OLYMPIA — The state Attorney General’s Office has been asked to define unclear terms in recently enacted police reform legislation.
Twelve new laws went into effect July 25 that change the way police investigate and respond to calls. State Rep. Roger Goodman, D-Kirkland, and Rep. Jesse Johnson, D-Federal Way, are seeking clarification to House Bills 1310 and 1054.
House Bill 1310 limits when police can use physical force and House Bill 1054 changed the tactics police are able to use. However, what constitutes “physical force” is not defined and authorities have raised questions about some tactics affected by 1054. House Bill 1054 bans neck restraints and chokes, but it’s not clear whether police can use a choke in self-defense.
The Attorney General’s Office said in a news release Wednesday it’s accepting input from the public to help shape its response to the representatives. Last week, Gov. Jay Inslee rejected a request from the Washington Sheriff’s Association for a special legislative session to clarify new terms.
Here are the questions asked by Goodman and Johnson:
- What constitutes “physical force” in the context of the standard in House Bill 1310?
- Does the standard in House Bill 1310 preclude an officer from using physical force in the context of an investigatory detention (based on reasonable suspicion and not probable cause) when it becomes apparent that an individual will not otherwise comply with the request to stop?
- Are state laws regarding treatment of homeless, juveniles, those with mental illness and other statutes and court orders that authorize law enforcement take someone into custody to be interpreted as authorizing the officer to use physical force when necessary for that purpose?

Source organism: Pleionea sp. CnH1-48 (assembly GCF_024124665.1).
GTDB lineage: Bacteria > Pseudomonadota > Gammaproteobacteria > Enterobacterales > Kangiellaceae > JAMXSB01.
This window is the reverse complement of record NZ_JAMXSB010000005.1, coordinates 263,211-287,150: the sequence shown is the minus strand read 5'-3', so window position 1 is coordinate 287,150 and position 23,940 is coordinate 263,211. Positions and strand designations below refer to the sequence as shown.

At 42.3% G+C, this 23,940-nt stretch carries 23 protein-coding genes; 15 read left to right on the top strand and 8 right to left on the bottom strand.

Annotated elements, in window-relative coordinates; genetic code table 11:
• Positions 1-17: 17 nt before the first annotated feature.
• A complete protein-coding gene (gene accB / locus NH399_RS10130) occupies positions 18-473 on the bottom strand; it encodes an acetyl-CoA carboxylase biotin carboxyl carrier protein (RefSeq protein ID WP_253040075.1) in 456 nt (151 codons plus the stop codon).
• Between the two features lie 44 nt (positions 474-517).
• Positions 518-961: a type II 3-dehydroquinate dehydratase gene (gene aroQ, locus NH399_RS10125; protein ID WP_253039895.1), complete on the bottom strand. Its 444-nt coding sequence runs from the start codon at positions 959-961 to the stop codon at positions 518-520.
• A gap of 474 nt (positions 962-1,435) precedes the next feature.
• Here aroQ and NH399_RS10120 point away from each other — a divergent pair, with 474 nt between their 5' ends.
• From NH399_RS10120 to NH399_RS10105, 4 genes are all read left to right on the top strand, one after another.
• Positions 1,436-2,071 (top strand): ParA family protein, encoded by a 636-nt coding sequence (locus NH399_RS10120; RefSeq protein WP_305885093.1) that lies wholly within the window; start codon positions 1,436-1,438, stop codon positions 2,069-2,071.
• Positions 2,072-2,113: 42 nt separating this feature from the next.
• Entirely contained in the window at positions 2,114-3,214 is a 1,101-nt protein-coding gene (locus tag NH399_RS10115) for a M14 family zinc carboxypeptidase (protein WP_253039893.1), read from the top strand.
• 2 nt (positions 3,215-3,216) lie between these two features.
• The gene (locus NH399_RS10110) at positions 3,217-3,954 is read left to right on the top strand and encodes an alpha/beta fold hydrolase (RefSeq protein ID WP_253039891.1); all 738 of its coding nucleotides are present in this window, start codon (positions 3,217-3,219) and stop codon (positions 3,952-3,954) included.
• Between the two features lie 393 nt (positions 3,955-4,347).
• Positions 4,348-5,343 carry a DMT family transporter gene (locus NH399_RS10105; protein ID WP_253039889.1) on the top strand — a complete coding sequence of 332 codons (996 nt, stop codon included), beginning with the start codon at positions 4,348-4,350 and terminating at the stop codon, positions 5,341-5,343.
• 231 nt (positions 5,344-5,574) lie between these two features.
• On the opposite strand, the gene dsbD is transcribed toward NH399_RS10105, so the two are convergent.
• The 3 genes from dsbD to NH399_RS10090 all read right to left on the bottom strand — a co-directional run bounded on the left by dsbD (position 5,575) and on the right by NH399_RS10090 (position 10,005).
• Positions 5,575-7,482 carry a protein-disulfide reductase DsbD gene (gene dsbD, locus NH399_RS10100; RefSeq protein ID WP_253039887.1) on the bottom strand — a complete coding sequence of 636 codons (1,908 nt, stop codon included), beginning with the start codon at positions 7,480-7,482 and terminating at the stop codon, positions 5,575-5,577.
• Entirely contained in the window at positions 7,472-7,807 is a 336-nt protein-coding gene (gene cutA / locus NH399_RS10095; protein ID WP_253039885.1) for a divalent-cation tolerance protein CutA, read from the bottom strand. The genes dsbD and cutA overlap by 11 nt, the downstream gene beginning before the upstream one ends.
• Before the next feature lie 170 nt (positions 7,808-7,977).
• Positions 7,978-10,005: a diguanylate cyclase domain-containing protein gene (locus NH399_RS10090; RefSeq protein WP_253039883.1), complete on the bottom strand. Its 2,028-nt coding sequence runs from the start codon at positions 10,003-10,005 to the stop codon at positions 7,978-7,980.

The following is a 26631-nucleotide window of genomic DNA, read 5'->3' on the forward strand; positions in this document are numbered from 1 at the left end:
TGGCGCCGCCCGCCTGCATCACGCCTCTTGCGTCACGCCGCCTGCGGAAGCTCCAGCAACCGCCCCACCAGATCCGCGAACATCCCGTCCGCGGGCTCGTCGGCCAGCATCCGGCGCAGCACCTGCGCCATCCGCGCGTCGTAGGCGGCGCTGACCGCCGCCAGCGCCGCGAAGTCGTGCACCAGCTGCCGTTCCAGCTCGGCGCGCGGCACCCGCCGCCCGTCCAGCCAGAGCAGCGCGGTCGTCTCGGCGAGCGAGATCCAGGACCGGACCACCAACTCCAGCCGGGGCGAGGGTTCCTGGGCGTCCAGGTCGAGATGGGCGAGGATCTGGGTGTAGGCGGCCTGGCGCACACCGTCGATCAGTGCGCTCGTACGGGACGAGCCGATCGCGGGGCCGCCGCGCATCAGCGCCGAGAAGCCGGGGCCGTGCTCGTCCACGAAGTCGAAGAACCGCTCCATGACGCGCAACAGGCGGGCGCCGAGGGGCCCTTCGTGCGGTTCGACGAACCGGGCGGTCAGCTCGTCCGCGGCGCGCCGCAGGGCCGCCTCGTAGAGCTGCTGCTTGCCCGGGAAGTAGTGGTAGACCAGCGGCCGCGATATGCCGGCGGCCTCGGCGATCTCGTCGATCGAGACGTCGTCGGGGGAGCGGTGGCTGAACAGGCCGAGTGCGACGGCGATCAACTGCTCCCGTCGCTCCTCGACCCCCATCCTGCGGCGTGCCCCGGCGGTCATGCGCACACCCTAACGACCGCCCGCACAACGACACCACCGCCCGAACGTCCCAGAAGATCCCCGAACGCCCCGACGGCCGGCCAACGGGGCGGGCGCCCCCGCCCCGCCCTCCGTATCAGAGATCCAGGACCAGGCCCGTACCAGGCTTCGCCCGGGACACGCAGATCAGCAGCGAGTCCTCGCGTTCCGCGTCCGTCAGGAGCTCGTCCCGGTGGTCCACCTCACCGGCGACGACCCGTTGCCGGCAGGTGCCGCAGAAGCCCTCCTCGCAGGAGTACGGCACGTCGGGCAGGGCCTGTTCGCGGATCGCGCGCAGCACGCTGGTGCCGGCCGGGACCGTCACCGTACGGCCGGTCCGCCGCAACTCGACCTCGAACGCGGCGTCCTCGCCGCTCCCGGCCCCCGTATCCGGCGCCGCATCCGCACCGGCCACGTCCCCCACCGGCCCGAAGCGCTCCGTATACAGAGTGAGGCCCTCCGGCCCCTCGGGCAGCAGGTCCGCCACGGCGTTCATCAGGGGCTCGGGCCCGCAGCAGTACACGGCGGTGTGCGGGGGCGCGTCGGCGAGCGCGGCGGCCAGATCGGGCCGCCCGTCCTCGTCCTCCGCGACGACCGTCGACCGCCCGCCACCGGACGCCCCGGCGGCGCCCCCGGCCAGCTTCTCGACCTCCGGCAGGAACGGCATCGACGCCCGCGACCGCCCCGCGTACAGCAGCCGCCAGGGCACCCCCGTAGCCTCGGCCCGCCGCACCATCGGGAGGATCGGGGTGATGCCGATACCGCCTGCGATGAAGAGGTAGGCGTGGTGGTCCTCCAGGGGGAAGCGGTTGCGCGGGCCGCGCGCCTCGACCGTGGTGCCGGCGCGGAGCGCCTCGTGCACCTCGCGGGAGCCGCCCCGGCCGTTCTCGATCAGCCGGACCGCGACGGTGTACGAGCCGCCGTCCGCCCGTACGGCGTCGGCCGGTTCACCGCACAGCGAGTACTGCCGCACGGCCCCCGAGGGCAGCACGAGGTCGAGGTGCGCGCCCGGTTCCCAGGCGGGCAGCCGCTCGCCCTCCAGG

- Is a law enforcement officer authorized to use physical force pursuant to the emergency aid doctrine, where there is no “imminent threat of bodily injury to the officer, another person, or the person against whom force is being used”? Does using physical force in this manner breach a legal duty to leave the scene, and would an officer’s efforts constitute an exception to the Public Duty Doctrine under the rescue doctrine?
- Does House Bill 1310 authorize a law enforcement officer to use a chokehold or neck restraint “to protect against his or her life or the life of another person from an imminent threat” despite the specific prohibition of such tactics in House Bill 1054?
- How should the terms “possible, “available,” and “appropriate” in House Bill 1310 be interpreted? Should those terms be interpreted according to their common definitions or according to the “reasonable officer” standard established under Graham v. Connor, 490 U.S. 386 (1989), which provides that “the ‘reasonableness’ of a particular use of force must be judged from the perspective of a reasonable officer on the scene, rather than with the 20/20 vision of hindsight”?
In a letter provided to Goodman and Johnson, the AG’s office said it’s “exceedingly unlikely” the questions will be answered before the next legislative session due to the complexity of the queries. Responses to the representatives’ questions will be published individually as they’re answered, said spokeswoman Brionna Aho in an email. She noted that Attorney General opinions are not legally binding but are historically given “great respect” and “great weight” by the courts.
Comments may be submitted by email to firstname.lastname@example.org or by writing to Office of the Attorney General, Solicitor General Division, Attention Opinions Chief, PO Box 40100, Olympia, WA 98504-0100.
In the news release, the attorney general’s office noted that “comments that address the interpretation of the law are more helpful than comments that express an opinion as to what the law should be.”